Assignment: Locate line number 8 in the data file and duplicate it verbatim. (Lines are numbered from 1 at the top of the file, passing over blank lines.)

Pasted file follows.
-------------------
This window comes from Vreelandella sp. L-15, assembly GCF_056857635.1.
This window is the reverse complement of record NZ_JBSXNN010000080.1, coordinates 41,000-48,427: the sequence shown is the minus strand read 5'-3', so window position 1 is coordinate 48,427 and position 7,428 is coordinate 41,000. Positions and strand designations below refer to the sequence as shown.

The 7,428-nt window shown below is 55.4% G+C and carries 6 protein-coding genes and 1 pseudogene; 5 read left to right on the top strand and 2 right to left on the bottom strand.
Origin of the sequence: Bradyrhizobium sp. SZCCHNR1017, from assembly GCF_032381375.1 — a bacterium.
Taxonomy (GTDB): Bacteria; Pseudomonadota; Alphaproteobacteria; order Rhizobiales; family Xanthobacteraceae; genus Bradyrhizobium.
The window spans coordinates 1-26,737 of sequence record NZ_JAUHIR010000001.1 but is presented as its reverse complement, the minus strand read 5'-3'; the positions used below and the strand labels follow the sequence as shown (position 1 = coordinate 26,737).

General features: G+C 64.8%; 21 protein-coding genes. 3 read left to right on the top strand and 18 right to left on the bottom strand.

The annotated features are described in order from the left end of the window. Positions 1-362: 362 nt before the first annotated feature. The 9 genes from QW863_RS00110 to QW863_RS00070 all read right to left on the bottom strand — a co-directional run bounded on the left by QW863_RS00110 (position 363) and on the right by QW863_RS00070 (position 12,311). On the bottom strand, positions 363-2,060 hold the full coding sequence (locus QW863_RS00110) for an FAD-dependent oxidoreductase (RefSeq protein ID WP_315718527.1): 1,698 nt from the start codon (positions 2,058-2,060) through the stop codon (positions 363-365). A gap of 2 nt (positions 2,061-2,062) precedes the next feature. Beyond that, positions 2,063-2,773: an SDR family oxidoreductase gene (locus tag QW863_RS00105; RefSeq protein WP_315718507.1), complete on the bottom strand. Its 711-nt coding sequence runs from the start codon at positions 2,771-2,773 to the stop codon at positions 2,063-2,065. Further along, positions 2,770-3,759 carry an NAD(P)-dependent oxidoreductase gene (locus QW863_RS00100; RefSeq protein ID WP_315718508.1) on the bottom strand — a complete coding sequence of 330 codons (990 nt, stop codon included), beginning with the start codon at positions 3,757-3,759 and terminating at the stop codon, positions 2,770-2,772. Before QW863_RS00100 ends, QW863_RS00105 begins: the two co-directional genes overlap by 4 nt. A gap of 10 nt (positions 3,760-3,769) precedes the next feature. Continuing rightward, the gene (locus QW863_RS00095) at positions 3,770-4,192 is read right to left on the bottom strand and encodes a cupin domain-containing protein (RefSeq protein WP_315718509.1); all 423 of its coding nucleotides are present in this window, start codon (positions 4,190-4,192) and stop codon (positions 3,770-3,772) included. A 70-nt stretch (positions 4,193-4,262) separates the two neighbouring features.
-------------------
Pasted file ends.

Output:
The annotated features are described in order from the left end of the window. Positions 1-362: 362 nt before the first annotated feature. The 9 genes from QW863_RS00110 to QW863_RS00070 all read right to left on the bottom strand — a co-directional run bounded on the left by QW863_RS00110 (position 363) and on the right by QW863_RS00070 (position 12,311). On the bottom strand, positions 363-2,060 hold the full coding sequence (locus QW863_RS00110) for an FAD-dependent oxidoreductase (RefSeq protein ID WP_315718527.1): 1,698 nt from the start codon (positions 2,058-2,060) through the stop codon (positions 363-365). A gap of 2 nt (positions 2,061-2,062) precedes the next feature. Beyond that, positions 2,063-2,773: an SDR family oxidoreductase gene (locus tag QW863_RS00105; RefSeq protein WP_315718507.1), complete on the bottom strand. Its 711-nt coding sequence runs from the start codon at positions 2,771-2,773 to the stop codon at positions 2,063-2,065. Further along, positions 2,770-3,759 carry an NAD(P)-dependent oxidoreductase gene (locus QW863_RS00100; RefSeq protein ID WP_315718508.1) on the bottom strand — a complete coding sequence of 330 codons (990 nt, stop codon included), beginning with the start codon at positions 3,757-3,759 and terminating at the stop codon, positions 2,770-2,772. Before QW863_RS00100 ends, QW863_RS00105 begins: the two co-directional genes overlap by 4 nt. A gap of 10 nt (positions 3,760-3,769) precedes the next feature. Continuing rightward, the gene (locus QW863_RS00095) at positions 3,770-4,192 is read right to left on the bottom strand and encodes a cupin domain-containing protein (RefSeq protein WP_315718509.1); all 423 of its coding nucleotides are present in this window, start codon (positions 4,190-4,192) and stop codon (positions 3,770-3,772) included. A 70-nt stretch (positions 4,193-4,262) separates the two neighbouring features.